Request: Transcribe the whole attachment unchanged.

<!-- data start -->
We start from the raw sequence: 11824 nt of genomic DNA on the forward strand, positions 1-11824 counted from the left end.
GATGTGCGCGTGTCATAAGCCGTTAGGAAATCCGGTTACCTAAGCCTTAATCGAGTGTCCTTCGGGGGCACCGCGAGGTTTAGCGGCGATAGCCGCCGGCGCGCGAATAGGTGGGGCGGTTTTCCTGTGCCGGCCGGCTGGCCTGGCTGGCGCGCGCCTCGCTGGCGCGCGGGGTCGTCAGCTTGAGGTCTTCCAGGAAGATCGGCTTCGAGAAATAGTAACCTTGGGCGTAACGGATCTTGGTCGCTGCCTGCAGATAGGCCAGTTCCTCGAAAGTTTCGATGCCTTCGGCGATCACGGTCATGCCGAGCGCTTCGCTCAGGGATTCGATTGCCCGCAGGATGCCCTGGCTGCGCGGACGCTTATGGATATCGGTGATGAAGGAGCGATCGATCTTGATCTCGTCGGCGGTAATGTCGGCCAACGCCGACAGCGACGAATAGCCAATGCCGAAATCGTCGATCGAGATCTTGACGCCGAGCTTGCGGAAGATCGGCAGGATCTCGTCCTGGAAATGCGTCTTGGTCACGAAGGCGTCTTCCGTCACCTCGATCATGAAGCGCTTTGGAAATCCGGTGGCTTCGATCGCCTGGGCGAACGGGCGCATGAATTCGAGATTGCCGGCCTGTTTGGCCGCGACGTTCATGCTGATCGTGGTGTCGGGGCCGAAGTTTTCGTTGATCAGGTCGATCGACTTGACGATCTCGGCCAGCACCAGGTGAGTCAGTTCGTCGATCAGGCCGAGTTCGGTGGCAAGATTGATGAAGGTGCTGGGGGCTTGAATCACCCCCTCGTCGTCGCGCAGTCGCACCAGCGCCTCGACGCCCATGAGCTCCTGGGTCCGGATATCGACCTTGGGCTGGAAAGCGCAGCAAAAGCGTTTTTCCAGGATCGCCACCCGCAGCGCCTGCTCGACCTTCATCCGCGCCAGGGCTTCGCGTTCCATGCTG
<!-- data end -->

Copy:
We start from the raw sequence: 11824 nt of genomic DNA on the forward strand, positions 1-11824 counted from the left end.
GATGTGCGCGTGTCATAAGCCGTTAGGAAATCCGGTTACCTAAGCCTTAATCGAGTGTCCTTCGGGGGCACCGCGAGGTTTAGCGGCGATAGCCGCCGGCGCGCGAATAGGTGGGGCGGTTTTCCTGTGCCGGCCGGCTGGCCTGGCTGGCGCGCGCCTCGCTGGCGCGCGGGGTCGTCAGCTTGAGGTCTTCCAGGAAGATCGGCTTCGAGAAATAGTAACCTTGGGCGTAACGGATCTTGGTCGCTGCCTGCAGATAGGCCAGTTCCTCGAAAGTTTCGATGCCTTCGGCGATCACGGTCATGCCGAGCGCTTCGCTCAGGGATTCGATTGCCCGCAGGATGCCCTGGCTGCGCGGACGCTTATGGATATCGGTGATGAAGGAGCGATCGATCTTGATCTCGTCGGCGGTAATGTCGGCCAACGCCGACAGCGACGAATAGCCAATGCCGAAATCGTCGATCGAGATCTTGACGCCGAGCTTGCGGAAGATCGGCAGGATCTCGTCCTGGAAATGCGTCTTGGTCACGAAGGCGTCTTCCGTCACCTCGATCATGAAGCGCTTTGGAAATCCGGTGGCTTCGATCGCCTGGGCGAACGGGCGCATGAATTCGAGATTGCCGGCCTGTTTGGCCGCGACGTTCATGCTGATCGTGGTGTCGGGGCCGAAGTTTTCGTTGATCAGGTCGATCGACTTGACGATCTCGGCCAGCACCAGGTGAGTCAGTTCGTCGATCAGGCCGAGTTCGGTGGCAAGATTGATGAAGGTGCTGGGGGCTTGAATCACCCCCTCGTCGTCGCGCAGTCGCACCAGCGCCTCGACGCCCATGAGCTCCTGGGTCCGGATATCGACCTTGGGCTGGAAAGCGCAGCAAAAGCGTTTTTCCAGGATCGCCACCCGCAGCGCCTGCTCGACCTTCATCCGCGCCAGGGCTTCGCGTTCCATGCTG